‘In the spring of 1947, the Quebec political scene was dominated by the firmly entrenched Union National party led by the strong-willed Maurice Duplessis.  The Duplessis years were a dark, repressive period.  Violent opposition to the gospel in Quebec was nothing new.’(1)  Mobs broke into church buildings, tearing up Bibles and hymn-books.  It was at this time that Heron’s faith would be tested.  One Saturday night while they were congregating with over 100 people present, two police cars arrived with six police officers.  The police told them to step down, telling them they were not permitted to hold meetings and that the penalty would be two months in jail!  The crowd waited with baited breath to see what Heron would do.  He knew that the mayor of Rouyn would refuse a permit even though many people enjoyed hearing the message.  Being a law-abiding citizen, Heron had to make a difficult choice but felt strongly that he should continue to preach, regardless of the consequences.  Sure enough, the cops cuffed him and threw him into a filthy prison with the others where all they had to eat were pig’s feet and grey porridge.

 

This event brought immediate nation-wide media attention from the Canadian Press.  Rouyn’s bylaw clearly stated that they were forbidden to hand out pamphlets of any religious nature pertaining to what Heron preached, which I might add was about the same God the Catholics preached.  The editor of the local newspaper caught wind of this and stated,  “This means the law is violated every time one of my newspaper boys sells a copy of my paper.”(2)  Heron and his fellow believers’ freedom of speech had been violated but they had not broken any law.  Press coverage and the pressure of public opinion worked in Heron’s favour.  Time and time again, through numerous jail sentences, beatings, harassment like being spit on and being set on fire, Heron and his group persisted in sharing their faith, yet without violence.  They became so popular that they had a regular radio broadcast, entitled ‘Sur les ailes de la foi’, where Heron preached his message of God’s love.  ‘Heron and his group went from being the despised Protestants, who deserved to go to jail for their beliefs, to T.V. personalities with a message of hope and life.’(3) Why even Sister Superior at the convent in Rouyn invited them for lunch!  Murray Heron had become a pioneer missionary in Quebec where people today can go and worship God freely without penalty.  His example of bravery and attitude of not backing down serve as a challenge to our government.  Freedom of religious expression is a gift.  A gift, that once given, should never be taken away and must always be respected.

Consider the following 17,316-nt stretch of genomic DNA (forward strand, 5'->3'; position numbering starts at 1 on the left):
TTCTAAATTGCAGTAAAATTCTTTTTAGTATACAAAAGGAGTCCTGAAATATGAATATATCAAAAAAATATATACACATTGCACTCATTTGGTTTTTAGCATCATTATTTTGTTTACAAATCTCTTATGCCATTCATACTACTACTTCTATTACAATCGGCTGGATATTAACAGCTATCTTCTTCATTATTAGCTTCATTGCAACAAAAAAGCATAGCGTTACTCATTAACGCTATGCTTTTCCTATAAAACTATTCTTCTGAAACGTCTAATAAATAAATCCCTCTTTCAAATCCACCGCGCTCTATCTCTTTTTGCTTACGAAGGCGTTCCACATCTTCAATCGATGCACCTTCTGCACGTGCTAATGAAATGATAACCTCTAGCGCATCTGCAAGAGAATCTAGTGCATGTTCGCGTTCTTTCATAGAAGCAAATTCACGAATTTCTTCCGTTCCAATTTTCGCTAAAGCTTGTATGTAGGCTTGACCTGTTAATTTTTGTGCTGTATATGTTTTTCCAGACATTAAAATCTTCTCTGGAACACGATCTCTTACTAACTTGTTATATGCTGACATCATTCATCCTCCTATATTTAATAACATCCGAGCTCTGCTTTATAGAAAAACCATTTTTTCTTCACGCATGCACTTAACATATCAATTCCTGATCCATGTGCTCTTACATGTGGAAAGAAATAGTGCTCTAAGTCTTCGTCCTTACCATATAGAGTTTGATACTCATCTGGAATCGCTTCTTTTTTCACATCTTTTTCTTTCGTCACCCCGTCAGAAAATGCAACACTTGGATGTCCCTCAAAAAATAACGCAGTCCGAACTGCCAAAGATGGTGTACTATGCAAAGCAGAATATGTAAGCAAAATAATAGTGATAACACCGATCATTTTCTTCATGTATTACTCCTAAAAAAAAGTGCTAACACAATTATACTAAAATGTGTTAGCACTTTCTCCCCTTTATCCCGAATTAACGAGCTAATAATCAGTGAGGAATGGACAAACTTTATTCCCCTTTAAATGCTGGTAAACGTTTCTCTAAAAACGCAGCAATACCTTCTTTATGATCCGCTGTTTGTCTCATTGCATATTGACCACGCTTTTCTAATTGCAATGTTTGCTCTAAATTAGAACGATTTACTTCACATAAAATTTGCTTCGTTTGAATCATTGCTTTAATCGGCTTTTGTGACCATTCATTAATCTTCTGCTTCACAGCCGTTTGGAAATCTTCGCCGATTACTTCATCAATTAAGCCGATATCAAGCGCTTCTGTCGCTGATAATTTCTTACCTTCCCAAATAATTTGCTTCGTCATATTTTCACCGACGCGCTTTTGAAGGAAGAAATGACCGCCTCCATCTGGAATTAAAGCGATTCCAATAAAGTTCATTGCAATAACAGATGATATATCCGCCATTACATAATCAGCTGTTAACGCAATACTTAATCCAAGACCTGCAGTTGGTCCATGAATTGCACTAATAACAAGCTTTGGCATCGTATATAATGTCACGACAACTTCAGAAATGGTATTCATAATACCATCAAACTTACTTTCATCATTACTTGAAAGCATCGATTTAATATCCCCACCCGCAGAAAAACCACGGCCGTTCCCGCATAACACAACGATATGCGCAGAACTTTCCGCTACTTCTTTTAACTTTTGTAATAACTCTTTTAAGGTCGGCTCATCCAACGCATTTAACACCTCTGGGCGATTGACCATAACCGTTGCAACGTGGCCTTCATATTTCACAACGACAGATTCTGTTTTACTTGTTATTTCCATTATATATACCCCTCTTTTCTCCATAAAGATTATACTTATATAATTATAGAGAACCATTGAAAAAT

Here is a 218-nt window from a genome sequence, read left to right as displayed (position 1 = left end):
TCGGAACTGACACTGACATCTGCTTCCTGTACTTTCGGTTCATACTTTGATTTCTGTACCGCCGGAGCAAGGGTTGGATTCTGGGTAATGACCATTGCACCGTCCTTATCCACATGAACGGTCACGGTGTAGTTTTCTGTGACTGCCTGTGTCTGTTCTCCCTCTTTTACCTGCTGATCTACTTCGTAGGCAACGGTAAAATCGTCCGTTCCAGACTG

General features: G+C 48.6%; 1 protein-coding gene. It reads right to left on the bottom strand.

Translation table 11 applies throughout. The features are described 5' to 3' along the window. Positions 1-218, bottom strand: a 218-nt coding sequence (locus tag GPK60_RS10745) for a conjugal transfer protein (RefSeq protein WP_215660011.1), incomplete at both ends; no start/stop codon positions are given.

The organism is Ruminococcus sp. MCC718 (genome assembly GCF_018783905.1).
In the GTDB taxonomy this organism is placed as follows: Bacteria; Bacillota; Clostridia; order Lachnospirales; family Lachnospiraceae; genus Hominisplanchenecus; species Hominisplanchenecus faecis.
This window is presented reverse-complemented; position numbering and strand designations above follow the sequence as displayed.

Heron’s story took place during the 1940’s, 50’s and 60’s and I can’t help but wonder if our province since then has progressed in the area of accepting different religious backgrounds.  Judging by the incident at the Hammam Andalusi Spa in LaSalle and other incidents since, I must assume that intolerance is still alive.  Mr. Bernard Drainville states that his Charter of Values will bring social peace, equality, openness and diversity to Quebec but instead it seems to instigate intolerance, hatred and prejudice.

 

Murray Heron, 89, still wears his cross with pride.  Pride in a belief, which encourages ‘Love thy neighbour as thyself’.  Jesus himself associated with people of cultures different from himself and set an example of tolerance, love and peace.  Is this not the same Jesus that has been a part of Quebec religious culture since its founding some 400 odd years ago?  Perhaps it’s time to imitate his teaching.

 

 

 

(1,2,3) Footprints across Quebec, 1999

Joshua Press